Howard Dean has joined a lobbying firm.
In his new role as a senior strategic adviser and independent consultant, the firm says Dean will consult with clients on a variety of public policy issues with a focus on health care, energy, and public-private partnerships at the state and local level. The firm says he has no intention of lobbying on behalf of clients.
Same deal as Tom Daschle — he’s not a lobbyist, he’s just giving advice to clients of a lobbying firm.
The New York Times was unimpressed with the distinction in Daschle’s case:
Although Mr. Daschle was not a registered lobbyist, he offered policy advice to the UnitedHealth Group, a huge insurance conglomerate. He was also a trustee of the Mayo Clinic in Minnesota, on whose behalf he voiced opposition to a federal loan for a freight rail line near the clinic’s headquarters in Rochester, Minn. The loan was subsequently denied by the Federal Railroad Administration.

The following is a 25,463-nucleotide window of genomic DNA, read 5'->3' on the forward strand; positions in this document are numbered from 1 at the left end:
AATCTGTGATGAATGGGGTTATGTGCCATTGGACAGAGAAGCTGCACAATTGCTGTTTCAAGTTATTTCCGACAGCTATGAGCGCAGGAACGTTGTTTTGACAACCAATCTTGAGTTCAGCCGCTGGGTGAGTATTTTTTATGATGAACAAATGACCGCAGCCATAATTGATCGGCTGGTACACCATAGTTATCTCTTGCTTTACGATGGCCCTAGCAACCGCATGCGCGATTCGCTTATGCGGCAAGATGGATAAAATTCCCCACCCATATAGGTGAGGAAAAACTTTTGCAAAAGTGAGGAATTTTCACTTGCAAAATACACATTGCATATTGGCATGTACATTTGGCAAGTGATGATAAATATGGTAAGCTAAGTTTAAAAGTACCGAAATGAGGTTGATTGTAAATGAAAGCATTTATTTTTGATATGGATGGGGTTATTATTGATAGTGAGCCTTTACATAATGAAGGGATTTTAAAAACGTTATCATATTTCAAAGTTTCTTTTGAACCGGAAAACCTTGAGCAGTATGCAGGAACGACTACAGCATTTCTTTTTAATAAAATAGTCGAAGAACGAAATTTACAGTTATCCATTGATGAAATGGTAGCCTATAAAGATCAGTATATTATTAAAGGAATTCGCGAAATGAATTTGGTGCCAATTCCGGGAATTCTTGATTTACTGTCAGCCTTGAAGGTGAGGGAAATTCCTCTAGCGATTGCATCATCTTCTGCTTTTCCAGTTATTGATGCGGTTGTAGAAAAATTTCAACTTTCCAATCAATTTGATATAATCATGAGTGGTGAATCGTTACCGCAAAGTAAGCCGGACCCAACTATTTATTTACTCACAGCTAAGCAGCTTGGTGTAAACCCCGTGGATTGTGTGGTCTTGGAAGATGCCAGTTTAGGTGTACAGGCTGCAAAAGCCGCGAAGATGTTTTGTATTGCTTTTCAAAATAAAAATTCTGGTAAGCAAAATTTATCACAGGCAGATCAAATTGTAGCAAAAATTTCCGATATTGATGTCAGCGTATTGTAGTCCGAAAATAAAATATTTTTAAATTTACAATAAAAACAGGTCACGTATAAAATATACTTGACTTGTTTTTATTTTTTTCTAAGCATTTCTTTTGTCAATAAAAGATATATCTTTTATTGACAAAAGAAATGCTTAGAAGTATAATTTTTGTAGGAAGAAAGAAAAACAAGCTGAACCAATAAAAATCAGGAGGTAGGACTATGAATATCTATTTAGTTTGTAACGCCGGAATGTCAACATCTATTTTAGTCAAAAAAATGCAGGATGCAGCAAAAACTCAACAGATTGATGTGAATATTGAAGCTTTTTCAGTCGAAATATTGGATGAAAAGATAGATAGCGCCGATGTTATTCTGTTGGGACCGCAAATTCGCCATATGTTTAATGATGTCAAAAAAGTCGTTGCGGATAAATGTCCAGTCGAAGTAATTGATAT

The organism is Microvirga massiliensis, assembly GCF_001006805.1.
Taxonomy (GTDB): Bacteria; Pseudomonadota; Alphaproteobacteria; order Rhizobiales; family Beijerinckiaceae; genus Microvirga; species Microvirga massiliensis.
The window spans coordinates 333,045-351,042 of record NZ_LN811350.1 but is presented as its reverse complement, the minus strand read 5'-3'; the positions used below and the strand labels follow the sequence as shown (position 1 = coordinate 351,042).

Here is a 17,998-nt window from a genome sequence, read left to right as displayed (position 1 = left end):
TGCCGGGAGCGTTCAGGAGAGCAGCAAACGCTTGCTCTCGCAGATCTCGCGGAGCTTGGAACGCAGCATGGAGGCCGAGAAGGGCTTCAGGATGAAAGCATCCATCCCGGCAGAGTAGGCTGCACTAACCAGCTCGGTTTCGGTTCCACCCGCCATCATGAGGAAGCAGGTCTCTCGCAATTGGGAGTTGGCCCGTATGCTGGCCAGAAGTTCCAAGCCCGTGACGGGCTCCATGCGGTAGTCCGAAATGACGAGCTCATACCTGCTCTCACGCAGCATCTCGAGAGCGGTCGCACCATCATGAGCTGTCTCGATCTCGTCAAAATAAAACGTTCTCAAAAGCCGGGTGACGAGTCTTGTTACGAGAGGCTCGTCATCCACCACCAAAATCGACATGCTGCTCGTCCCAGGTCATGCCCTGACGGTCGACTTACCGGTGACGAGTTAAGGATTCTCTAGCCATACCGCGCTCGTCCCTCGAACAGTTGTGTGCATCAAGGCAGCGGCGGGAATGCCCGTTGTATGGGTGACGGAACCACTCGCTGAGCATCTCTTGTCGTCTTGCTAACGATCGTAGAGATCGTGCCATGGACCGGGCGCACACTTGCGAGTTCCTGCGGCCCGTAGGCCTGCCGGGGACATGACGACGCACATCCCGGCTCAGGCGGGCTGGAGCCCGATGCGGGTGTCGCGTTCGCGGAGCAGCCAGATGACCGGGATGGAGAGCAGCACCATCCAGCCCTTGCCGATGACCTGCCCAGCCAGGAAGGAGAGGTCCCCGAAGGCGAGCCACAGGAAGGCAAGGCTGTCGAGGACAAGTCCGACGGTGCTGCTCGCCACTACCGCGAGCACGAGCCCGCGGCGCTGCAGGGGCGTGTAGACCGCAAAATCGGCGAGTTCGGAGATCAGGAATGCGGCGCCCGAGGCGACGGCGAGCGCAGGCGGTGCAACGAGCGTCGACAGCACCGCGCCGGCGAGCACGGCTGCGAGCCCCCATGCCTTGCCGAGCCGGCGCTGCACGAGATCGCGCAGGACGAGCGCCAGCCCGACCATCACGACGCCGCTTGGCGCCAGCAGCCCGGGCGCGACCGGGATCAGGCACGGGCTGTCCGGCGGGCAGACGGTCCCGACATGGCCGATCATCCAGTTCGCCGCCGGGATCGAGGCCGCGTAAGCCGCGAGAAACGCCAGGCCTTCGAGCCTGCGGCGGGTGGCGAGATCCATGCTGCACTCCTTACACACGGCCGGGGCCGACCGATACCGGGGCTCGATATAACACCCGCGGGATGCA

Mr. Daschle is another in a long line of politicians who move cozily between government and industry. We don’t know that his industry ties would influence his judgments on health issues, but they could potentially throw a cloud over health care reform. Mr. Daschle could clear the atmosphere by withdrawing his name.